And do you have a sense for — do you need more scale? Or do those things get you to a point, with the level of demand and volume, where you can be consistently profitable and cash positive?
Yes. So I mean consistent with our last conference call, our target in our cost-cutting endeavors and the things that we're doing this year is to get us to a point where we get to a positive adjusted EBITDA towards the latter part of the year. I mean that's what we're after, even in this weaker $50, $60 oil environment.
Okay. Got you. And then I fully recognize that the capital committee has a lot of ground to cover, just a lot of things to look at. It's really just a critical element of the value proposition here. But is this — in terms of kind of figuring out what we're — the plans are going forward, is that a this quarter event? Does that take the rest of the year? I mean just rough time frame in terms of what we should think about in terms of you expecting some conclusions there.
Sure. And would David chime in there? It's one of the reasons, actually, not this foresight, in August when I asked him to come on the Board, but he is ideally suited, which is why we wanted him to be co-chair of this. But David, if you want to take that question, it'd be great.
Thank you, John, and thank you, Mike, for your question. As you heard from Elizabeth's comments, at this moment, of course, the company is doing a nice job of conserving cash while we go through our deliberations. We hope to be able to deliver some, perhaps, most of our recommendations to the Board when the Board meets at the end of July, which at least creates the potential that we could provide some elimination to our stakeholders about this when we have our second quarter earnings call in early August. Hope to do that is different from a guarantee, however. That date could slip, but that's what we're trying to do.
I would like to also mention why this project takes time. First, we decided to do this work ourselves rather than to spend millions of dollars on outside consultants. And the reason that we did that was so that our team at Flotek would own the strategy that they would be responsible for executing. Otherwise, there's always a risk that a consultant's report can become a very expensive doorstop gathering dust, and we did not want that to happen. Second, as you heard from John and Elizabeth, the process we're going through is deliberative and inclusive, hearing from virtually all types of stakeholders on a regular basis.
And finally, as you've also heard, the process we're going through is a data-driven process and analytical process trying to look out about 3 years to build the value of the company. And in connection with that, it's very important that the data that we use be good data. Flotek completed an information system conversion last year, and the committee understandably wanted confidence that the data we get from that new system about product line profitability, including freight, returns and SG&A allocations, is a reliable foundation for measuring the performance of the business, managing it and making appropriate capital allocations.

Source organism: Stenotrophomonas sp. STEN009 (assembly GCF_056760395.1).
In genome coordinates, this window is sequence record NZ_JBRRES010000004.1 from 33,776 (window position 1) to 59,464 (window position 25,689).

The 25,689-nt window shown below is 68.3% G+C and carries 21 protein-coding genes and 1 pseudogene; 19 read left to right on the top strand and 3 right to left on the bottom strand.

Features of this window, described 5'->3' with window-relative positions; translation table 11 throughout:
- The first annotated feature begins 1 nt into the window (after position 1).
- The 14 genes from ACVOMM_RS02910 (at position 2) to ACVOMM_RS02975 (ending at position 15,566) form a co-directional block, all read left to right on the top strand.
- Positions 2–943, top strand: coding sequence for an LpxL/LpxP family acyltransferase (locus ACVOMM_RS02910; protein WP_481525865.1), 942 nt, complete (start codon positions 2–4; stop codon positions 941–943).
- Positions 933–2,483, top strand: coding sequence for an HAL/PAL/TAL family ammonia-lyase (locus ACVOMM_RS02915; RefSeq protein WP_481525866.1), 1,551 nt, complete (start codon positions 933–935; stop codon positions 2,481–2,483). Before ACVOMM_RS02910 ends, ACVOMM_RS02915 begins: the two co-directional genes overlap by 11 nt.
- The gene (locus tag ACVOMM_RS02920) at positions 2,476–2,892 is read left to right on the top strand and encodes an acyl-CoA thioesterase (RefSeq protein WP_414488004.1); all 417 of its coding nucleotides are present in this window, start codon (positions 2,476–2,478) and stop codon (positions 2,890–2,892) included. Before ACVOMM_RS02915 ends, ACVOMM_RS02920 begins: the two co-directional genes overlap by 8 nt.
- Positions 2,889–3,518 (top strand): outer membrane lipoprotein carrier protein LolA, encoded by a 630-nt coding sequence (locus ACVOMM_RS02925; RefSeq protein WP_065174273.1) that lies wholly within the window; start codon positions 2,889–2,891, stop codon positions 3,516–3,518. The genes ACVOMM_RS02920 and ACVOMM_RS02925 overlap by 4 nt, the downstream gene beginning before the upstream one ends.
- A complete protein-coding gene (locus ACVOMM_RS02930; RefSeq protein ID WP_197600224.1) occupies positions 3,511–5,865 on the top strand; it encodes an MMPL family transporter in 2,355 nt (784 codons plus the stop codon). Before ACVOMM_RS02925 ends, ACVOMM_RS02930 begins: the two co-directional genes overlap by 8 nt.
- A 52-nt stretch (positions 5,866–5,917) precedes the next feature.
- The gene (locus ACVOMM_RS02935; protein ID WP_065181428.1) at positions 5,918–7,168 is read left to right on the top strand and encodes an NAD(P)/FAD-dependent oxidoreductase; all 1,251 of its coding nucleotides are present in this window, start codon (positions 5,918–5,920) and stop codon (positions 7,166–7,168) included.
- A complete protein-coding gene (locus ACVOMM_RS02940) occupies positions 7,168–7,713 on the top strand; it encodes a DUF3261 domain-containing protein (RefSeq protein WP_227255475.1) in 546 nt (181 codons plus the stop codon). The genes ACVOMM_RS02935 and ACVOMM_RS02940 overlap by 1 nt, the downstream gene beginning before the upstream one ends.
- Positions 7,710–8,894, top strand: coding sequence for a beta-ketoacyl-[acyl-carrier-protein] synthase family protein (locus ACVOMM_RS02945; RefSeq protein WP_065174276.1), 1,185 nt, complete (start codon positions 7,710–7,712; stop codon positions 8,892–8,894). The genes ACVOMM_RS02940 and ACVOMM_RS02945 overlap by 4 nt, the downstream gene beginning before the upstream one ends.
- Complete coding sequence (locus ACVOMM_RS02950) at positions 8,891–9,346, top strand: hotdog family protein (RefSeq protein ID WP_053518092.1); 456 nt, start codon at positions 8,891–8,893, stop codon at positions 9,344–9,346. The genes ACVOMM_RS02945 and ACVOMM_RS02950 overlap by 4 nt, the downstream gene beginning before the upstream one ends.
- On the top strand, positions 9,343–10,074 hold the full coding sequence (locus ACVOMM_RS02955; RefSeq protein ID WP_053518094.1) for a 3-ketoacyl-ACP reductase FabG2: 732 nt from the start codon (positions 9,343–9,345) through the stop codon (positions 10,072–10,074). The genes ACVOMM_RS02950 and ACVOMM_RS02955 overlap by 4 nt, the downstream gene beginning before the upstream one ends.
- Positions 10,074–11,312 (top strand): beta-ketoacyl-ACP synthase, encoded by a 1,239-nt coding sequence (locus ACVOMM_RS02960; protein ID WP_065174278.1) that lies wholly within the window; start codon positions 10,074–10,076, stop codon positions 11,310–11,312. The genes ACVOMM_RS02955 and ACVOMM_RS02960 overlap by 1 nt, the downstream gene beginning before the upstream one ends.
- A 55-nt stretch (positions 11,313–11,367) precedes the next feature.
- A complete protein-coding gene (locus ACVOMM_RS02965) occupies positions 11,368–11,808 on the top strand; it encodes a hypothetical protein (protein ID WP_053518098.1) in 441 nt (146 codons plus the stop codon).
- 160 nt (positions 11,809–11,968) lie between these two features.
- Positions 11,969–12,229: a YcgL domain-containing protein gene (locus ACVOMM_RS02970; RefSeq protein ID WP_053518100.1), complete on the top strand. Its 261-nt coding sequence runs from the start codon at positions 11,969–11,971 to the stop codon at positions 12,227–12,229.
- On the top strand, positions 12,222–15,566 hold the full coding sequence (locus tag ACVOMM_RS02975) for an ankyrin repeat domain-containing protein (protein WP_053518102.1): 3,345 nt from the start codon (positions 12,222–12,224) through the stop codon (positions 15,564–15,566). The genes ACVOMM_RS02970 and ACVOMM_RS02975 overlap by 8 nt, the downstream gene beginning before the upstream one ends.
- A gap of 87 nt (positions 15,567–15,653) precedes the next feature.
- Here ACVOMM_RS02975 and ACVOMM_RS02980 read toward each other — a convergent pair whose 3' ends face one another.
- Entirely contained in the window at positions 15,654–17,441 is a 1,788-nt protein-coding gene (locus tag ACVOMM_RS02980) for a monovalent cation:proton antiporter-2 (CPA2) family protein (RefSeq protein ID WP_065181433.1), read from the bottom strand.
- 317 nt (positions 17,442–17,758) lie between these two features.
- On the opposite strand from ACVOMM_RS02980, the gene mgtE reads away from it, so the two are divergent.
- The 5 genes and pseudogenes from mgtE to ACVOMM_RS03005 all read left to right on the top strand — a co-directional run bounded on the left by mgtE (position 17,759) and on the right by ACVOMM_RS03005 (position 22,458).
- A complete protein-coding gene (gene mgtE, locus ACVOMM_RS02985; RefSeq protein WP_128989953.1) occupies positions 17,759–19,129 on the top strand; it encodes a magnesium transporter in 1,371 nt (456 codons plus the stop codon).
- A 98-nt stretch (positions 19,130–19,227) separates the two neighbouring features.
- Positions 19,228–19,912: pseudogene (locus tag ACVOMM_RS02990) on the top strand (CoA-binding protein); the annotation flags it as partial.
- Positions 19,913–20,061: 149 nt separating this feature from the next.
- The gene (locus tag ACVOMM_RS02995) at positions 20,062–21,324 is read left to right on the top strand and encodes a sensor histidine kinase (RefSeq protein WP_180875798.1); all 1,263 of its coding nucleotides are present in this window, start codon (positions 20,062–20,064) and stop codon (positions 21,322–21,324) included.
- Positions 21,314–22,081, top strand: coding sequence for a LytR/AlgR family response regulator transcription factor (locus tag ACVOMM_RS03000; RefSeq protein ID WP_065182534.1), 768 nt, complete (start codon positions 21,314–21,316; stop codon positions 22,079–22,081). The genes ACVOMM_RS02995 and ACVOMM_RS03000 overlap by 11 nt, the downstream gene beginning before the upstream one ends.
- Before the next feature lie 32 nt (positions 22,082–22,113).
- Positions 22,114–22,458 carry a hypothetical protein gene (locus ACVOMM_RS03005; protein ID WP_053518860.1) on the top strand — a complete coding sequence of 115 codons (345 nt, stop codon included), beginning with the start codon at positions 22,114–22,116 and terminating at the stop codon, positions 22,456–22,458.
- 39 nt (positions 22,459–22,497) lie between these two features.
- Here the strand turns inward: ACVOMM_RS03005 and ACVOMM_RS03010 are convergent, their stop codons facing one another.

But having said that, even though the committee has not yet completed its work, we've made some important decisions that you've heard about on this call. Elizabeth has already talked about how CapEx maintenance spending is in the vicinity of $4 million rather than the $20 million that the company suggested could be possible at the very beginning of this year. Second, as you've heard, the company is maintaining maximum intelligent pressure on cost reduction across the board to lower our breakeven level and to conserve cash.
We are also using a new and more rigorous capital budgeting process, which Elizabeth and her team have put in place, and the compensation committee, given the uncertainties in the macro environment, is setting individual goals for members of the executive committee for incentive compensation purposes on a quarterly basis to make sure that our focus is sharp and current and that we are making the right expense investments for growth and profitability, both in R&I and in sales and marketing.
We can already see from our deliberation that we do want to drive revenue growth, both in PCM and C&S, to better absorb the company's costs. The committee members share our bias that we should focus first on driving organic revenue growth rather than inorganic. And if one wonders why, it's because we want to make sure that whatever we might add later inorganically is going to be placed on a solid business foundation. So we remain riveted on optimizing what we have today without distraction.
We are, however, pursuing a number of growth initiatives right now. Danielle is leading an effort, as you've heard about, to better segment our approach to our customers, to better target them and improve our value-added demonstrations. We continue working to reduce the costs of CnF through design improvements, so we can improve profitability. We are looking for, as Elizabeth said, contiguous applications of CnF so that we might be able to reduce overtime, the company's reliance on un-cyclical and unpredictable drillbit activity. And we are also considering ways to, to use a big word, decommoditize PCM intelligently, by analogy, with some of the things which Best Buy has done in their business, and we hope to talk more about that later during the summer.